The following technical article is related to the event:
24th Australian Poultry Science Symposium (APSS)

Bio-Efficacy of Feed Proteases in Poultry and their Interaction with other Feed Enzymes

Published on: 12/15/2013
Author/s : Luis Romero and Peter Plumstead (Danisco Animal Nutrition, DuPont Industrial Biosciences, Marlborough UK)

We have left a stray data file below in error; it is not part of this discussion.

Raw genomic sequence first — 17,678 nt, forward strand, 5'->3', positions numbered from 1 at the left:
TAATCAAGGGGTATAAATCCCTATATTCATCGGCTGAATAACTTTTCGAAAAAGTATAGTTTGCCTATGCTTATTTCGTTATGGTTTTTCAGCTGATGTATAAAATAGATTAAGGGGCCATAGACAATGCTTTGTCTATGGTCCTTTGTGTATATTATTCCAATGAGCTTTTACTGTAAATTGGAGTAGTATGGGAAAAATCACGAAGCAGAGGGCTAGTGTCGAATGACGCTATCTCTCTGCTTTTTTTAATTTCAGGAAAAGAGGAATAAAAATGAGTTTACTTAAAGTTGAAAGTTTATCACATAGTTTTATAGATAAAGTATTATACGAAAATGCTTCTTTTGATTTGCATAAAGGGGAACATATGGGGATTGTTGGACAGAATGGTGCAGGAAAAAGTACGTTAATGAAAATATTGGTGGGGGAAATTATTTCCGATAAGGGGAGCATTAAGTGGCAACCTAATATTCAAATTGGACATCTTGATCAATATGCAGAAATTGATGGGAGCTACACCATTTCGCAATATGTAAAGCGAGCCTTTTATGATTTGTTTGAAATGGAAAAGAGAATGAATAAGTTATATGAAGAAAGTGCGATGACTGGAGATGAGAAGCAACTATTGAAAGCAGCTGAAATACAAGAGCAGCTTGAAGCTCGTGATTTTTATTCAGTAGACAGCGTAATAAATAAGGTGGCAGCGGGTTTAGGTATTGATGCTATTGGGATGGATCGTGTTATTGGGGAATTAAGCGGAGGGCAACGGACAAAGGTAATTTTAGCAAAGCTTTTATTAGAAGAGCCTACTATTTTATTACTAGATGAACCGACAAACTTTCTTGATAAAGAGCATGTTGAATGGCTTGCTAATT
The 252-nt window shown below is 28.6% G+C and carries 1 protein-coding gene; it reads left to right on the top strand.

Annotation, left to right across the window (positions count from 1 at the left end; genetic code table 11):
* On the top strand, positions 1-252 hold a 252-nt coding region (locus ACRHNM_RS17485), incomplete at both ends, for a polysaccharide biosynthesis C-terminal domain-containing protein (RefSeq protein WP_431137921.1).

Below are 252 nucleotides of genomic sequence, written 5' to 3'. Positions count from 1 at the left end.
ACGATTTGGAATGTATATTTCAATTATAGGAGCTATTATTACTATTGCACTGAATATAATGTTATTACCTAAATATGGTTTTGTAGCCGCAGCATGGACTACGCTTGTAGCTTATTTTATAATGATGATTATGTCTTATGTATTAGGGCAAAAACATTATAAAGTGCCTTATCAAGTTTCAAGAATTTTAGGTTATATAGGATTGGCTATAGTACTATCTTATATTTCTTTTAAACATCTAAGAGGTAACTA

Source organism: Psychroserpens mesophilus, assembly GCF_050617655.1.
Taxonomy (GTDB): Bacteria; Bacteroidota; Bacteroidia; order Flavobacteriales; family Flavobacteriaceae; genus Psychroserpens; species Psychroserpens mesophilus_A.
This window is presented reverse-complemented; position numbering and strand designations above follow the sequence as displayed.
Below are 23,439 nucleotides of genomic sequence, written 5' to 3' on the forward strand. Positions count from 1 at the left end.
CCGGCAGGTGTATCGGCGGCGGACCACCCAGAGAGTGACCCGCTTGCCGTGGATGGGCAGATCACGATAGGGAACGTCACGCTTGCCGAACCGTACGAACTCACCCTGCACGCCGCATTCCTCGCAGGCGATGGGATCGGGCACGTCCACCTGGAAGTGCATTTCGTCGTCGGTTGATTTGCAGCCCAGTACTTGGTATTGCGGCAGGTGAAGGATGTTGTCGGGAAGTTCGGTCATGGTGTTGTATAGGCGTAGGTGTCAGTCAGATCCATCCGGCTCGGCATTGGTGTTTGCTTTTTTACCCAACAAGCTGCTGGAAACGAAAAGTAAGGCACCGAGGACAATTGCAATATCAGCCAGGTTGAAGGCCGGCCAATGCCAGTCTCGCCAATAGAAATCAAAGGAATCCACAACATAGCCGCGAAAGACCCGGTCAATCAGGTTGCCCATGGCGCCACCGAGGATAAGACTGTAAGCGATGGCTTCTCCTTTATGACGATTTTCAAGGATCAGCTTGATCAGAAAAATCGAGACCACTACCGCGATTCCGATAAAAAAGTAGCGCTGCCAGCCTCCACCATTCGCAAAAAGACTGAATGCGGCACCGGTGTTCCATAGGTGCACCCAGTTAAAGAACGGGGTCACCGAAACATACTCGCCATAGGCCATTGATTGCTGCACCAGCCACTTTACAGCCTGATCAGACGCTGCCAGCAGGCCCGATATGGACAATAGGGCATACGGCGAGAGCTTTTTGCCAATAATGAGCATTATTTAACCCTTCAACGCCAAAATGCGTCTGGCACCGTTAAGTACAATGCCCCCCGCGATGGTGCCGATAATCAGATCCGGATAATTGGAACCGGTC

The most accepted value of the inclusion of exogenous proteases in poultry diets is the improvement of protein digestibility from dietary ingredients. However, effects of exogenous proteases on animal performance do not necessarily reflect the increment in protein digestibility from proteases in vitro and a variety of factors determine the bio-efficacy of the application of proteases in chickens. An accurate prediction of amino acid digestibility improvements in response to dietary enzymes is important to maximise the animal performance response and ensure that the cost of including the enzyme is justified. Overestimation of the digestibility effect of protease on individual essential amino acids relative to other amino acids may limit the benefits of increments on the absorption of dietary protein for animal growth. A lack of understanding of what effects proteases alone or in combination have on the digestibility of individual amino acids may further imbalance the amino acid profile provided by the diet. It has been recently demonstrated that improvements in the digestibility of amino acids following exogenous protease application in broiler diets can be accurately predicted as a linear function of undigested amino acids in the diet. The contribution of specific proteases in combination with carbohydrase enzymes in terms of protein digestibility has been confirmed. Nonetheless, effects of protease on the digestibility of other nutrients such as fat and fibre, may play a role in determining the in vivo response to protease in chickens. Factors like the age of the birds, the gut health status of the animals, and the profile of gut microbial populations appear to affect the response to proteases in animal performance and require further study.